So if you’ve been eating the Standard American Diet (SAD) for most of your life, and most of us have, fish oils are vital to ensuring your body can make prostaglandins (hormone like chemicals) that control a wide range of body processes. Fish oil is also vital to ensuring your brain gets the fat it needs to function well. And we all love a well-functioning brain ;-).

With David Wetzel

With Dave Wetzel at the Austin WPF Chapter Potluck

Not All Cod Liver Oils are Traditional

Don’t run down to the health food store and buy yourself some cod liver oil till you read this!

Virtually all of the cod liver oil available in stores is a highly refined food product and not anything like traditionally made cod liver oil!

The process works basically like this. Companies buy rendered oil on the open market. The rendering process destroys much of the natural vitamin content. They then heat it to 380 fahrenheit to deodorize it further destroying the natural vitamins. When the oil is clean and deodorized they add synthetic vitamins back in. Virtually all the brands you see at the store buy this oil and put their own label on it. So what you get for your money is a highly refined fish oil with synthetic vitamins added. I was fairly outraged when I learned this! Traditional preparation of cod liver oil had disappeared from the market. Then enter David Wetzel …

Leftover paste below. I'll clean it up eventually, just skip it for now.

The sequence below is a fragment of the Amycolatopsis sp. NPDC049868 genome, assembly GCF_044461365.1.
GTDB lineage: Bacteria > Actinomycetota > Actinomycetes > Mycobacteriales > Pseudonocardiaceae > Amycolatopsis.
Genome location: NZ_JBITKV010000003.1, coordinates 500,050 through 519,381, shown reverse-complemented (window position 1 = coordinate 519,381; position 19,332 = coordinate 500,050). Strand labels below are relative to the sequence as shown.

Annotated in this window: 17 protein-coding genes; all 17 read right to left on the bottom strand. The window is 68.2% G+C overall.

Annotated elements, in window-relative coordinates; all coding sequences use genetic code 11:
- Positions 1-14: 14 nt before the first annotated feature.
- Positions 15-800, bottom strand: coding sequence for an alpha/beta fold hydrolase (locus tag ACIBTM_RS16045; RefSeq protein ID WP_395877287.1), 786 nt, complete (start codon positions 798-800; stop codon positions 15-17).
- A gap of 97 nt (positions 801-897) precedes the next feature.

At the local WPF chapter’s potluck last week David told the tale of how he came to discover how modern cod liver oils are made. How after learning this he decided he would need to add a traditionally prepared fermented cod liver oil to his companies products. And the great difficulties he faced in doing so. Green Pasture is to my knowledge the only producer of fermented cod liver oil in the world. Let’s pause a moment to reflect on that. The only producer in the world. Wow! This is a lot of responsibility. David deserves a ton of appreciation for what he is doing!

Thank you again Dave for bringing us all fermented cod liver oil! My health and my youngest child’s has improved markedly as a result of your products! It has made all the difference :-).

You can find good cod liver oil here.

Learn more about Cod Liver Oil

Deep Nutrition

"Deep Nutrition is a breath of fresh air because it teaches, on the basis of science, why certain foods (like raw dairy) are truly invaluable aspects of a healthy diet."

This post is part of Butter Believer’s Sunday School and The Prairie Homestead’s Barn Hop, Traditional Tuesday’s at Cooking Traditional Foods, Fat Tuesday at Real Food Forager, Real Food Wednesday at Kelly the Kitchen Kop, “Gnowfglin’s Simple Thursday , Food Renegade’s Fight Back Friday, Real Food Freak’s Freaky Friday and Real Food Whole Health’s Fresh Bites Friday.

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lives just outside of Austin with her husband of 20 years Barry, youngest son Jake, three cats and about a dozen chickens. She has another older son and a beautiful daughter-in-law who live in Austin. While not a Grandma yet, with two grown kids she remains hopeful. Kathy wants a world where everyone has fresh wholesome food and feels that cookin' like a granny woman is the surest way to get there.